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No to violence against women and children

President Cyril Ramaphosa has heard the call by South Africans for emergency measures to end Gender-Based Violence and Femicide.

Over the past few days, our country has been deeply traumatised by acts of extreme violence perpetrated by men against women and children.

“These aacts of violence have made us doubt the very foundation of our democratic society, our commitment to human rights and human dignity, to equality, to peace and to justice,” said President Cyril Ramaphosa when he addressed the nation and again condemned Gender-Based Violence and Femicide (GBVF).

“Today, I speak to you as your President and as a citizen of our country. But I also speak to you as a husband and as a father to my daughters. Like millions of men across this country, I am appalled at the war being waged on our sisters, our mothers, our wives, our partners and our daughters,” he said.

“We know the names of Uyinene Mrwetyana, Leighandre Jegels, Janika Mallo, Ayakha Jiyane and her three little siblings, but we also grieve for many others who have died at the hands of men. These killings have caused great pain and outrage because acts of such brutality have become all too common in our communities. Violence against women has become more than a national crisis. It is a crime against our common humanity,” he added.

The President stressed that women have every right to expect that they be free from harassment and violence. “We have heard the calls of the women of our country for action and for justice. The collective anger, the pain and the fear that these killings have caused must strengthen our resolve to end all forms of violence and abuse perpetrated by men against women,” he said.

Fighting GBV

The President said that the national register of GBV offenders, provided for in the Sexual Offences Act, will be overhauled and modernised.

“It will list all the men convicted of acts of violence against women and children. I will ask Parliament to consider amending legislation to make the register public.

“I will propose to Cabinet that all crimes against women and children should attract harsher minimum sentences. We agree with the women of our country that the state should oppose bail and parole for perpetrators of rape and murder against women and children,” the President said.

Many women’s organisations have raised concerns that there aren’t enough rehabilitation programmes in prisons. “These programmes will be increased and reconfigured to reduce the number of repeat offenders,” the President confirmed. In addition, the President stressed that all GBV cases that were closed or not properly investigated must be reviewed.

“We will strengthen emergency teams at a provincial level – which bring together the police, social development, health, justice and education – to continue providing rapid and comprehensive responses to all forms of violence against women,” the President said. These teams will focus in particular on violence directed at women, children and other marginalised groups, including the LGBTQIA Plus community and people with disabilities.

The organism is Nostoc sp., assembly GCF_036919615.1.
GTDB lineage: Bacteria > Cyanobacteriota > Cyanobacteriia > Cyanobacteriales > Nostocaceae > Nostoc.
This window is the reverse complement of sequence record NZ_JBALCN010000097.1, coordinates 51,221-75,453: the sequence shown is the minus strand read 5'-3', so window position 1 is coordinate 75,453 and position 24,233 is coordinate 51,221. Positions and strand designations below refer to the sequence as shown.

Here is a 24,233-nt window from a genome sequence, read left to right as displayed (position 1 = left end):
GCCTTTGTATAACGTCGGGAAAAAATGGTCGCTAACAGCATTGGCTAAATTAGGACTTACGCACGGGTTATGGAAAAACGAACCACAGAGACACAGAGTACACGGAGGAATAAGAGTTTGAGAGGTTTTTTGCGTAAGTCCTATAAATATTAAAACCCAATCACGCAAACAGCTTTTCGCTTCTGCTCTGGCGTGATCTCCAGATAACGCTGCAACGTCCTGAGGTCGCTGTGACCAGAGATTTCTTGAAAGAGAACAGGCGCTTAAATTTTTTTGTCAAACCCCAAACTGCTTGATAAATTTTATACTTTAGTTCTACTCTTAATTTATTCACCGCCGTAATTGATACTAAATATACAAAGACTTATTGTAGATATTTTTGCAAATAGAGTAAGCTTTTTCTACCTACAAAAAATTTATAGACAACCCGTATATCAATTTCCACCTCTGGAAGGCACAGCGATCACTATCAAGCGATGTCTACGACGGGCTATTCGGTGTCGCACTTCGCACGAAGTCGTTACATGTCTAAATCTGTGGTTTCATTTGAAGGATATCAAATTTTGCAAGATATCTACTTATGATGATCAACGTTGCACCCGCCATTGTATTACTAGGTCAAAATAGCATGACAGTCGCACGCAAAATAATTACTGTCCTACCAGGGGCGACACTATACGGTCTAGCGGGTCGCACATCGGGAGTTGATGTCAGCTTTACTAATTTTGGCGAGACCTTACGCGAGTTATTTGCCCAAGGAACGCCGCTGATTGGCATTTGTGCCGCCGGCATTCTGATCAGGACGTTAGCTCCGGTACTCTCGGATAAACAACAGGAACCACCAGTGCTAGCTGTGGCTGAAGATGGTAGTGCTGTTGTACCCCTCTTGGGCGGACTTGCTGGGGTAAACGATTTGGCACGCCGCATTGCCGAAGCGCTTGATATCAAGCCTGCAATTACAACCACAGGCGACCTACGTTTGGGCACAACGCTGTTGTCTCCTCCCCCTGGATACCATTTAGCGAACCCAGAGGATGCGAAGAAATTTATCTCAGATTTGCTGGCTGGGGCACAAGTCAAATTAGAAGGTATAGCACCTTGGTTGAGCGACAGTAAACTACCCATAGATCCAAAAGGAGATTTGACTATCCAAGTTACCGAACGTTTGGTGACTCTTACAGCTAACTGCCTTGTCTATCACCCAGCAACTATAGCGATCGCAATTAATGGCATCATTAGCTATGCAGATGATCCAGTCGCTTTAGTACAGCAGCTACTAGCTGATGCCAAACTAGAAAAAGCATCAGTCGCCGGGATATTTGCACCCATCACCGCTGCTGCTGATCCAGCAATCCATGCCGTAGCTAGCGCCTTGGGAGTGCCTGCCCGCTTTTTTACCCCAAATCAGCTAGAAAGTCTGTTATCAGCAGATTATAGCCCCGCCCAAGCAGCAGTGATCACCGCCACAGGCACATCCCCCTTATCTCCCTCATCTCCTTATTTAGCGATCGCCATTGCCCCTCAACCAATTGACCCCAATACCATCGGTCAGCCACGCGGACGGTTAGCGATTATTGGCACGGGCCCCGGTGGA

The President said that other systemic challenges, such as the backlog of cases, delays in DNA testing and the availability of rape test kits in our police stations will also be addressed. He said every means at the state’s disposal will be used to strengthen the national response to GBV; and a national multi-faceted plan to prevent GBV through school programmes, community initiatives and workplace policies will be implemented.

“The Minister of Finance will be asked to allocate additional funding to the national machinery to co-ordinate the campaign against GBV,” he added.

Progress has been made in implementing the decisions taken at last year’s Presidential Summit on GBV, including reviewing the laws on domestic violence and sexual offences to prioritise survivors’ interests and needs. In addition, since 2013, 92 dedicated Sexual Offences Courts have been established. Another 11 will be opened this financial year.

Men must speak out

“Violence against women is not a women’s problem. It is not a problem of what a woman said or did, what a woman was wearing or where she was walking. Violence against women is a men’s problem.

“It is men who rape and kill women. There is therefore an obligation on the men of this country to act to end such behaviour and such crimes. As men, let us speak out. We must not look away. We must face GBV head-on. Let us, as families, make sure that we raise boys to respect women, to respect themselves, to value life and human dignity,” the President said.

“As South African men, let us take responsibility for our actions… Let us declare
that enough is enough,” he added.  

Report Abuse

Reporting abuse can save a life. Government is urging all communities and victims of any form of abuse to report such cases to law enforcement officers or use any of the following hotline numbers: Callers may remain anonymous and all information will be treated with the strictest confidence.

•   SAPS Crime Stop: 08600 10 111

•    SMS Crime Line: 32211

•    Department of Social Development 24-hour Command Centre: 0800 428 428 (toll-free) – callers can speak to a social worker for assistance and counselling

•    Callers can also request a social worker from the Command Centre to contact them by dialling *120*7867# (free) from any cell phone.

•    Child Welfare South Africa: 0861 424453 / 011 452-4110 / email:info@childwelfaresa.org.za

•     Child Line – 08000 55 555 (toll-free)